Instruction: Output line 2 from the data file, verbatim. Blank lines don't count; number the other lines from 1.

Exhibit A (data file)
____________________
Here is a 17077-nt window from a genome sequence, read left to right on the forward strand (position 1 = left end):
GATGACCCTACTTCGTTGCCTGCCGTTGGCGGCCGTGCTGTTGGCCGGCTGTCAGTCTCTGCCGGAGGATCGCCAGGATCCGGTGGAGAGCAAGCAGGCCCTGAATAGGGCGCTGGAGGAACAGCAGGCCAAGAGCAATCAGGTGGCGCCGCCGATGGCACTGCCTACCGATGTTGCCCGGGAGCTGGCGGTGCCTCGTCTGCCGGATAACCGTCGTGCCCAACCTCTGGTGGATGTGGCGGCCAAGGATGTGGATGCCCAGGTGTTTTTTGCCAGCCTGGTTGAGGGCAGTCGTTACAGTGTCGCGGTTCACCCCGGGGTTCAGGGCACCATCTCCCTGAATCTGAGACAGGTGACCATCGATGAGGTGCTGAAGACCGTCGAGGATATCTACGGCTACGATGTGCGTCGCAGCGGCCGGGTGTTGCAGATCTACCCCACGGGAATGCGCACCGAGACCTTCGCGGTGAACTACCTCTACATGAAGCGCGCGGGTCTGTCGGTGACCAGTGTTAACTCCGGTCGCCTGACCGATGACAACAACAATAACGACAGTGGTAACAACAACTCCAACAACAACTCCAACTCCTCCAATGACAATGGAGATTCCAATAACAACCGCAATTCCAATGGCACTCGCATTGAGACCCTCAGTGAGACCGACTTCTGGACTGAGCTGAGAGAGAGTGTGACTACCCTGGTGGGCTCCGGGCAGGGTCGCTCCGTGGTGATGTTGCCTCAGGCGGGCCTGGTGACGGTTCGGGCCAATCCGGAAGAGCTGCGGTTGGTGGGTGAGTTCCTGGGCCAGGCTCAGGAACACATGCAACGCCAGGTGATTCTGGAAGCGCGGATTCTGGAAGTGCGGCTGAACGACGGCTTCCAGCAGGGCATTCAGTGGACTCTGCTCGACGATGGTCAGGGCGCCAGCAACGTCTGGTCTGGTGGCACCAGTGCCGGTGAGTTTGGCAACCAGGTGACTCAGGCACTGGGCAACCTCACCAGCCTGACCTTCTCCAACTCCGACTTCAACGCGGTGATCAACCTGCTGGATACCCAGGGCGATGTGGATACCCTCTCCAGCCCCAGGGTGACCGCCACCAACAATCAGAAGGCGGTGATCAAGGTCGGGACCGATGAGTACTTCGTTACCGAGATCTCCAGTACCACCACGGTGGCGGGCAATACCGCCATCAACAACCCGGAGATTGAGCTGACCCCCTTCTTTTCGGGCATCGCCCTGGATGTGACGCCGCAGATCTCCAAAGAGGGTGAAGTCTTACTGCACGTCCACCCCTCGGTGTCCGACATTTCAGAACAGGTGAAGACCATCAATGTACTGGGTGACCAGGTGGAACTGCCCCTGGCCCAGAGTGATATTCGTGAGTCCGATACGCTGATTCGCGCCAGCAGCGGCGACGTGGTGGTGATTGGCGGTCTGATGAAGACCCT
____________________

GATGACCCTACTTCGTTGCCTGCCGTTGGCGGCCGTGCTGTTGGCCGGCTGTCAGTCTCTGCCGGAGGATCGCCAGGATCCGGTGGAGAGCAAGCAGGCCCTGAATAGGGCGCTGGAGGAACAGCAGGCCAAGAGCAATCAGGTGGCGCCGCCGATGGCACTGCCTACCGATGTTGCCCGGGAGCTGGCGGTGCCTCGTCTGCCGGATAACCGTCGTGCCCAACCTCTGGTGGATGTGGCGGCCAAGGATGTGGATGCCCAGGTGTTTTTTGCCAGCCTGGTTGAGGGCAGTCGTTACAGTGTCGCGGTTCACCCCGGGGTTCAGGGCACCATCTCCCTGAATCTGAGACAGGTGACCATCGATGAGGTGCTGAAGACCGTCGAGGATATCTACGGCTACGATGTGCGTCGCAGCGGCCGGGTGTTGCAGATCTACCCCACGGGAATGCGCACCGAGACCTTCGCGGTGAACTACCTCTACATGAAGCGCGCGGGTCTGTCGGTGACCAGTGTTAACTCCGGTCGCCTGACCGATGACAACAACAATAACGACAGTGGTAACAACAACTCCAACAACAACTCCAACTCCTCCAATGACAATGGAGATTCCAATAACAACCGCAATTCCAATGGCACTCGCATTGAGACCCTCAGTGAGACCGACTTCTGGACTGAGCTGAGAGAGAGTGTGACTACCCTGGTGGGCTCCGGGCAGGGTCGCTCCGTGGTGATGTTGCCTCAGGCGGGCCTGGTGACGGTTCGGGCCAATCCGGAAGAGCTGCGGTTGGTGGGTGAGTTCCTGGGCCAGGCTCAGGAACACATGCAACGCCAGGTGATTCTGGAAGCGCGGATTCTGGAAGTGCGGCTGAACGACGGCTTCCAGCAGGGCATTCAGTGGACTCTGCTCGACGATGGTCAGGGCGCCAGCAACGTCTGGTCTGGTGGCACCAGTGCCGGTGAGTTTGGCAACCAGGTGACTCAGGCACTGGGCAACCTCACCAGCCTGACCTTCTCCAACTCCGACTTCAACGCGGTGATCAACCTGCTGGATACCCAGGGCGATGTGGATACCCTCTCCAGCCCCAGGGTGACCGCCACCAACAATCAGAAGGCGGTGATCAAGGTCGGGACCGATGAGTACTTCGTTACCGAGATCTCCAGTACCACCACGGTGGCGGGCAATACCGCCATCAACAACCCGGAGATTGAGCTGACCCCCTTCTTTTCGGGCATCGCCCTGGATGTGACGCCGCAGATCTCCAAAGAGGGTGAAGTCTTACTGCACGTCCACCCCTCGGTGTCCGACATTTCAGAACAGGTGAAGACCATCAATGTACTGGGTGACCAGGTGGAACTGCCCCTGGCCCAGAGTGATATTCGTGAGTCCGATACGCTGATTCGCGCCAGCAGCGGCGACGTGGTGGTGATTGGCGGTCTGATGAAGACCCT